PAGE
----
As 2014 gets underway, Jerry Brown has succeeded to such a degree politically that he has a problem: things are going too well.
Brown’s political success has been built on political minimalism and diminished expectations. While officially taking on the idea that the state is ungovernable and that the budget is broken, he’s actually embraced both notions, touting the balancing of the budget as having done “the impossible.” He successfully sold temporary taxes as a long-term solution to the state’s problems. He also pushed austerity on an already austere state. The state’s obvious dysfunction allowed him to do this, because things had been so bad for so long that bigger moves seemed imprudent.
But it’s been getting harder for Brown to keep expectations low. The state now is projecting surpluses of decent size. Unemployment has been dropping. Job growth is up. And Brown himself, being a politician, has been unable to resist touting the good news and even suggesting that California is a national model.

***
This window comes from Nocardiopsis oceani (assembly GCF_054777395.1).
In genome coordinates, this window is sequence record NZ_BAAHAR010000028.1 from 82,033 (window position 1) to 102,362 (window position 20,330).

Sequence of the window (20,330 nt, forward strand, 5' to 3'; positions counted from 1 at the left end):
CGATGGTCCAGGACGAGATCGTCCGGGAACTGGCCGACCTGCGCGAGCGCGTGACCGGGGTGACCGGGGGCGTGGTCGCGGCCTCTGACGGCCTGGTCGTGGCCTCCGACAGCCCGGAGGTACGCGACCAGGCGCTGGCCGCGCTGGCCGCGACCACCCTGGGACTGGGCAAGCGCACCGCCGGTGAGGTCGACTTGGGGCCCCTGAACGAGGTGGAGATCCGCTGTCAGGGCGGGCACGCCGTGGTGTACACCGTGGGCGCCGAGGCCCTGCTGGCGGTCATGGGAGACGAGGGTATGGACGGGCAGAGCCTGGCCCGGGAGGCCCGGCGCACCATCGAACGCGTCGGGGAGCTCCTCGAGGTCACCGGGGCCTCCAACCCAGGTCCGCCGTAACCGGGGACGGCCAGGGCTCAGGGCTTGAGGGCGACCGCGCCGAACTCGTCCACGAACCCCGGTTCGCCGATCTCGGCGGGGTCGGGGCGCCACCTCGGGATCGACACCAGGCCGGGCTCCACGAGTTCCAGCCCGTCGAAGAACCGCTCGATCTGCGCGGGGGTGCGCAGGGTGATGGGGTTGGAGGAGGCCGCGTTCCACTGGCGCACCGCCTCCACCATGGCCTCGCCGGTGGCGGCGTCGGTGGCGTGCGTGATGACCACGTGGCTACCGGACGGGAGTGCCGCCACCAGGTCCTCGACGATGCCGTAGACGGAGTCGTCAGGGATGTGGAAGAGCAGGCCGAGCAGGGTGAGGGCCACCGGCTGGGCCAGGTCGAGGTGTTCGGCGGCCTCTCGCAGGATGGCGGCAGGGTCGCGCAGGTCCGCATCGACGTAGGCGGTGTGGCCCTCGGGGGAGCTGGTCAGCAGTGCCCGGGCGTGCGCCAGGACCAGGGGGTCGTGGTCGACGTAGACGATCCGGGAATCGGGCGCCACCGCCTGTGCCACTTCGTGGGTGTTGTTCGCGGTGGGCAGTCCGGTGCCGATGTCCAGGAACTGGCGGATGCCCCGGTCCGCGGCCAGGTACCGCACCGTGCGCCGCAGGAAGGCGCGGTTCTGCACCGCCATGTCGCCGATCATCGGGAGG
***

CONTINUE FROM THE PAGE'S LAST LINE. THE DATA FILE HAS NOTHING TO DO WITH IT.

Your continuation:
And his notices have been so good that there is now talk of a presidential run in 2016.
This, politically, is a moment of danger for Brown. The vulnerability is this: the conversation, and his political fortunes, are too strong compared to that of his state. Because the state government is still dysfunctional. The safety net is still a mess. Disinvestment in higher education remains an economy-crippling reality. The state tax system still produces too much volatility and not enough in revenues. Long-term obligations in retiree health care and pensions still weigh heavily.
When those problems rear their heads, as they will, they’ll provide a nasty contrast with the talk of California comebacks and presidential runs. Political damage is likely.
The smart move for Brown would be to dial back the optimism. Say clearly that he won’t run for president, that the state has too many problems. He should remind people just how broken and dysfunctional California is, and how a big hole it still has to dig itself out of.
And then he should use his political momentum to tackle, finally, some of the state’s bigger, structural challenges.
But that’s not likely to be the way he goes. He’ll stay quiet, and let the good news fill the void during this re-election year. Things are going too well.